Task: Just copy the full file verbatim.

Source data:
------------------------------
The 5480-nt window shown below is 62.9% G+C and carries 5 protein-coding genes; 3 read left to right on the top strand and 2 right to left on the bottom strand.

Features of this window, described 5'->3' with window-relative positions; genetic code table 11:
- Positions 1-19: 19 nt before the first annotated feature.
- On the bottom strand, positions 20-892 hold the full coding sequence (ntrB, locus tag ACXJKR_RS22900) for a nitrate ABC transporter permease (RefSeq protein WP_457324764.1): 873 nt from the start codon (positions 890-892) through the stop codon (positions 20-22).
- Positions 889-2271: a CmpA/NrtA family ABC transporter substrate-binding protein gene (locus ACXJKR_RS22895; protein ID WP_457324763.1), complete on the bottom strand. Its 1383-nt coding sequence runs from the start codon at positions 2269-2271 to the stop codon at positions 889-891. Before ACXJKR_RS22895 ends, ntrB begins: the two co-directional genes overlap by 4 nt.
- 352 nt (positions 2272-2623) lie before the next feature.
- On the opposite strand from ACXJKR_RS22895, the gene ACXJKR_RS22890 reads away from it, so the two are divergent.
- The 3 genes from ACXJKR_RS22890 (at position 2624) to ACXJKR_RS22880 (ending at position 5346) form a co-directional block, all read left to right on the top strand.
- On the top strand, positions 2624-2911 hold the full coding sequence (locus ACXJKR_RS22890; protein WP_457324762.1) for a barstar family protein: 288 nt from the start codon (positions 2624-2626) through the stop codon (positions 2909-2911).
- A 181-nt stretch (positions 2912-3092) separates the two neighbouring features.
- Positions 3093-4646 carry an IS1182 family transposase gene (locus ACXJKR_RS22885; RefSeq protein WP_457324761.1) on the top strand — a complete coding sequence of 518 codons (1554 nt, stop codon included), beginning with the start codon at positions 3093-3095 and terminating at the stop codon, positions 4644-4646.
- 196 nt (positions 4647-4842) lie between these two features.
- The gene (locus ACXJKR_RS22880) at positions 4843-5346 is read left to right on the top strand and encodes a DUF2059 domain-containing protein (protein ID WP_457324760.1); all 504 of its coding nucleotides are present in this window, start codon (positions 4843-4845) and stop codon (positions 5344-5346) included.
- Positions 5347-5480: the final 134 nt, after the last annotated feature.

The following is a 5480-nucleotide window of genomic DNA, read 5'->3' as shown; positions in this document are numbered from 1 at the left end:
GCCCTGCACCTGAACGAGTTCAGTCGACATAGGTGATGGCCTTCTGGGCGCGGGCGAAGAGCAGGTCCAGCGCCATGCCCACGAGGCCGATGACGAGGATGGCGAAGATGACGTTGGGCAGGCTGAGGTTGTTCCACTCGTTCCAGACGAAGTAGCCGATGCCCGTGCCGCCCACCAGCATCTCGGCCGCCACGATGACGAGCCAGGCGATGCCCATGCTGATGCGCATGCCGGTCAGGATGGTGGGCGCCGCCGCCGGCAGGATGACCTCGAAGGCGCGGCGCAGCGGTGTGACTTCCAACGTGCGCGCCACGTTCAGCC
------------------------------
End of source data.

The 5480-nt window shown below is 62.9% G+C and carries 5 protein-coding genes; 3 read left to right on the top strand and 2 right to left on the bottom strand.

Features of this window, described 5'->3' with window-relative positions; genetic code table 11:
- Positions 1-19: 19 nt before the first annotated feature.
- On the bottom strand, positions 20-892 hold the full coding sequence (ntrB, locus tag ACXJKR_RS22900) for a nitrate ABC transporter permease (RefSeq protein WP_457324764.1): 873 nt from the start codon (positions 890-892) through the stop codon (positions 20-22).
- Positions 889-2271: a CmpA/NrtA family ABC transporter substrate-binding protein gene (locus ACXJKR_RS22895; protein ID WP_457324763.1), complete on the bottom strand. Its 1383-nt coding sequence runs from the start codon at positions 2269-2271 to the stop codon at positions 889-891. Before ACXJKR_RS22895 ends, ntrB begins: the two co-directional genes overlap by 4 nt.
- 352 nt (positions 2272-2623) lie before the next feature.
- On the opposite strand from ACXJKR_RS22895, the gene ACXJKR_RS22890 reads away from it, so the two are divergent.
- The 3 genes from ACXJKR_RS22890 (at position 2624) to ACXJKR_RS22880 (ending at position 5346) form a co-directional block, all read left to right on the top strand.
- On the top strand, positions 2624-2911 hold the full coding sequence (locus ACXJKR_RS22890; protein WP_457324762.1) for a barstar family protein: 288 nt from the start codon (positions 2624-2626) through the stop codon (positions 2909-2911).
- A 181-nt stretch (positions 2912-3092) separates the two neighbouring features.
- Positions 3093-4646 carry an IS1182 family transposase gene (locus ACXJKR_RS22885; RefSeq protein WP_457324761.1) on the top strand — a complete coding sequence of 518 codons (1554 nt, stop codon included), beginning with the start codon at positions 3093-3095 and terminating at the stop codon, positions 4644-4646.
- 196 nt (positions 4647-4842) lie between these two features.
- The gene (locus ACXJKR_RS22880) at positions 4843-5346 is read left to right on the top strand and encodes a DUF2059 domain-containing protein (protein ID WP_457324760.1); all 504 of its coding nucleotides are present in this window, start codon (positions 4843-4845) and stop codon (positions 5344-5346) included.
- Positions 5347-5480: the final 134 nt, after the last annotated feature.

The following is a 5480-nucleotide window of genomic DNA, read 5'->3' as shown; positions in this document are numbered from 1 at the left end:
GCCCTGCACCTGAACGAGTTCAGTCGACATAGGTGATGGCCTTCTGGGCGCGGGCGAAGAGCAGGTCCAGCGCCATGCCCACGAGGCCGATGACGAGGATGGCGAAGATGACGTTGGGCAGGCTGAGGTTGTTCCACTCGTTCCAGACGAAGTAGCCGATGCCCGTGCCGCCCACCAGCATCTCGGCCGCCACGATGACGAGCCAGGCGATGCCCATGCTGATGCGCATGCCGGTCAGGATGGTGGGCGCCGCCGCCGGCAGGATGACCTCGAAGGCGCGGCGCAGCGGTGTGACTTCCAACGTGCGCGCCACGTTCAGCC